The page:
Prince William and Harry remind the world of Princess Diana's legacy
- Princess Diana's statue was unveiled at the Kensington Palace
- She worked as a humanitarian in the last few years of his life
- Her sons William and Harry are carrying her legacy forward
A statue of the late Princess Diana was commissioned by her sons princes William and Harry at Kensington Palace. The humanitarian is seen standing alongside three children meant to represent the universality and generational impact of her work in the final period of her life.
During her final years Princess Diana was regarded as a people's ambassador and for the fearless work she did. Rather than just giving speeches and attending charities, like most people belonging to the upper class, she chose to do groundwork.
Princess Diana wanted to show that words and money were not enough and what was needed was serious action.
Her sons, William and Harry, are ensuring that her legacy is not forgotten by giving the world constant reminders about the wonderful woman their mother was.
In a joint statement by the brothers released through Kensington Palace they said, "Today, on what would have been our mother’s 60th birthday, we remember her love, strength and character -- qualities that made her a force for good around the world, changing countless lives for the better.”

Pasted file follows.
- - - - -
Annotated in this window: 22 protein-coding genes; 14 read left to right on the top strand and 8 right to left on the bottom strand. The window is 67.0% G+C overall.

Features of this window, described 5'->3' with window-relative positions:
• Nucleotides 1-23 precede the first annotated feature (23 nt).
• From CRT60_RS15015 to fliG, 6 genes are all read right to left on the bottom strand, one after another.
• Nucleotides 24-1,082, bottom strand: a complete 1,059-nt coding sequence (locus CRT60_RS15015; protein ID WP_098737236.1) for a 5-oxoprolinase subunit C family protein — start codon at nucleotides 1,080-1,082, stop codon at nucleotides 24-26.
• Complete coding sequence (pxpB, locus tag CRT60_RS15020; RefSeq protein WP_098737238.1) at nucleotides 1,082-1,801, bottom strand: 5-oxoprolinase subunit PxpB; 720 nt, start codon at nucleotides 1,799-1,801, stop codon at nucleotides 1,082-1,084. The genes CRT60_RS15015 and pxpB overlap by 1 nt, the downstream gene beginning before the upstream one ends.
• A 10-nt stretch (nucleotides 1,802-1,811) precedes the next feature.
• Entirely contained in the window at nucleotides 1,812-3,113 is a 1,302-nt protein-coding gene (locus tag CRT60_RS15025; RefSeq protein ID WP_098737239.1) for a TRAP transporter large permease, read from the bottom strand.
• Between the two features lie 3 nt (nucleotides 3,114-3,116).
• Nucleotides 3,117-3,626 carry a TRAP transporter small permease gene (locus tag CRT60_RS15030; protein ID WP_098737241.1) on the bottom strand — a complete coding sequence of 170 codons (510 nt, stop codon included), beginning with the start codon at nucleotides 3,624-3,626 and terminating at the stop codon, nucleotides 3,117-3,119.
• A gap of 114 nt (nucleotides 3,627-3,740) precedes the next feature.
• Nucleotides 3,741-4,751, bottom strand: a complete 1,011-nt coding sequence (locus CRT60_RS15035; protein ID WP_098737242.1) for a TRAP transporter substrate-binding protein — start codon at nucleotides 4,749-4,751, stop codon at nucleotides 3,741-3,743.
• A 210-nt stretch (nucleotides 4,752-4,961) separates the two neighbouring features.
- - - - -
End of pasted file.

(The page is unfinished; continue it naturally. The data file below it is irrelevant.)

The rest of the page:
They added, "Every day, we wish she were still with us, and our hope is that this statue will be seen forever as a symbol of her life and her legacy,"
In 1987, Diana made a popular visit to a man nearing death due to AIDS. The visit caused a massive reaction from all corners as it was a time when the masses popularly believed that the disease could be transmitted by touch.
Diana did not just visit the patient; she shook hands with him without wearing gloves. All of this at a time when there was no treatment available for the disease.
This was followed by her meeting with leprosy patients in Indonesia two years later. Even though newspaper headlines urged Diana to not come in close contact with the patients, Diana went on to shake hands with those suffering.
Diana was not afraid of getting some dirt on her, kneeling next to a person, speaking to them or sitting next to them. Her compassion was unique and unseen; and it is what makes people remember her till date.
Today, her sons are carrying forward that legacy with Harry supporting the Halo Trust, working on spreading awareness on HIV/AIDS, and travelling to Angola among other things.
William continues to work with the homelessness charity Centrepoint and the Royal Marsden Hospital in London.